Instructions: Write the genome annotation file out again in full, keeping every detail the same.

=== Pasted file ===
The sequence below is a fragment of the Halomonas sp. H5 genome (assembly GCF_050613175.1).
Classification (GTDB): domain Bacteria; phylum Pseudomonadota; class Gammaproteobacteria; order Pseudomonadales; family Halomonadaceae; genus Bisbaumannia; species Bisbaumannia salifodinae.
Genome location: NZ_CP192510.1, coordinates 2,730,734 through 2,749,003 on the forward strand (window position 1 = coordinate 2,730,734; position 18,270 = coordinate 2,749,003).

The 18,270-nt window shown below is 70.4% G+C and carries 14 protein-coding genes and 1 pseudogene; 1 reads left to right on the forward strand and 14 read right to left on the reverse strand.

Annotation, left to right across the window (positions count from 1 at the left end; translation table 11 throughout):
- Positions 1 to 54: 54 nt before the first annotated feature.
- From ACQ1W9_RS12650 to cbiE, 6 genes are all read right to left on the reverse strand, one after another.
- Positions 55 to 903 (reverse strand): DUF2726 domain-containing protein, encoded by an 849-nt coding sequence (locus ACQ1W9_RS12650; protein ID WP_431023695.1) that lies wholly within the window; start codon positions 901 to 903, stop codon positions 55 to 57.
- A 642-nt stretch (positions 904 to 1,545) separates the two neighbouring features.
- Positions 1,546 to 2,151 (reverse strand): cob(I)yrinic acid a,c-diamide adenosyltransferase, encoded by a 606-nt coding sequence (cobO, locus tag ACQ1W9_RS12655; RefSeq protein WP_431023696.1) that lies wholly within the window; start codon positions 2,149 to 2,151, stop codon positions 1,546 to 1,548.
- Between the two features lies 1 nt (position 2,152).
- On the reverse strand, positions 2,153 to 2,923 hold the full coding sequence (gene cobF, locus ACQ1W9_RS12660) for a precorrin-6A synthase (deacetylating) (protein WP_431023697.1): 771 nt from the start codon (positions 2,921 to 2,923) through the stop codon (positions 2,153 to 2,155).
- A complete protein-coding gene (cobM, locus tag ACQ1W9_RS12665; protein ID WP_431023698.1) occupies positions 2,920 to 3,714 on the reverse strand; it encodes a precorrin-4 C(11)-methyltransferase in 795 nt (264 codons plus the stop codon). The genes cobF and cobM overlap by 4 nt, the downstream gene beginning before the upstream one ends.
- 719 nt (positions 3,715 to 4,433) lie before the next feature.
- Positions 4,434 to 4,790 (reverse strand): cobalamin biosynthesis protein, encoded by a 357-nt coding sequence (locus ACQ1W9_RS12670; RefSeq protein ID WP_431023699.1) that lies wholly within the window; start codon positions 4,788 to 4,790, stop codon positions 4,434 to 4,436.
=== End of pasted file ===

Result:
The sequence below is a fragment of the Halomonas sp. H5 genome (assembly GCF_050613175.1).
Classification (GTDB): domain Bacteria; phylum Pseudomonadota; class Gammaproteobacteria; order Pseudomonadales; family Halomonadaceae; genus Bisbaumannia; species Bisbaumannia salifodinae.
Genome location: NZ_CP192510.1, coordinates 2,730,734 through 2,749,003 on the forward strand (window position 1 = coordinate 2,730,734; position 18,270 = coordinate 2,749,003).

The 18,270-nt window shown below is 70.4% G+C and carries 14 protein-coding genes and 1 pseudogene; 1 reads left to right on the forward strand and 14 read right to left on the reverse strand.

Annotation, left to right across the window (positions count from 1 at the left end; translation table 11 throughout):
- Positions 1 to 54: 54 nt before the first annotated feature.
- From ACQ1W9_RS12650 to cbiE, 6 genes are all read right to left on the reverse strand, one after another.
- Positions 55 to 903 (reverse strand): DUF2726 domain-containing protein, encoded by an 849-nt coding sequence (locus ACQ1W9_RS12650; protein ID WP_431023695.1) that lies wholly within the window; start codon positions 901 to 903, stop codon positions 55 to 57.
- A 642-nt stretch (positions 904 to 1,545) separates the two neighbouring features.
- Positions 1,546 to 2,151 (reverse strand): cob(I)yrinic acid a,c-diamide adenosyltransferase, encoded by a 606-nt coding sequence (cobO, locus tag ACQ1W9_RS12655; RefSeq protein WP_431023696.1) that lies wholly within the window; start codon positions 2,149 to 2,151, stop codon positions 1,546 to 1,548.
- Between the two features lies 1 nt (position 2,152).
- On the reverse strand, positions 2,153 to 2,923 hold the full coding sequence (gene cobF, locus ACQ1W9_RS12660) for a precorrin-6A synthase (deacetylating) (protein WP_431023697.1): 771 nt from the start codon (positions 2,921 to 2,923) through the stop codon (positions 2,153 to 2,155).
- A complete protein-coding gene (cobM, locus tag ACQ1W9_RS12665; protein ID WP_431023698.1) occupies positions 2,920 to 3,714 on the reverse strand; it encodes a precorrin-4 C(11)-methyltransferase in 795 nt (264 codons plus the stop codon). The genes cobF and cobM overlap by 4 nt, the downstream gene beginning before the upstream one ends.
- 719 nt (positions 3,715 to 4,433) lie before the next feature.
- Positions 4,434 to 4,790 (reverse strand): cobalamin biosynthesis protein, encoded by a 357-nt coding sequence (locus ACQ1W9_RS12670; RefSeq protein ID WP_431023699.1) that lies wholly within the window; start codon positions 4,788 to 4,790, stop codon positions 4,434 to 4,436.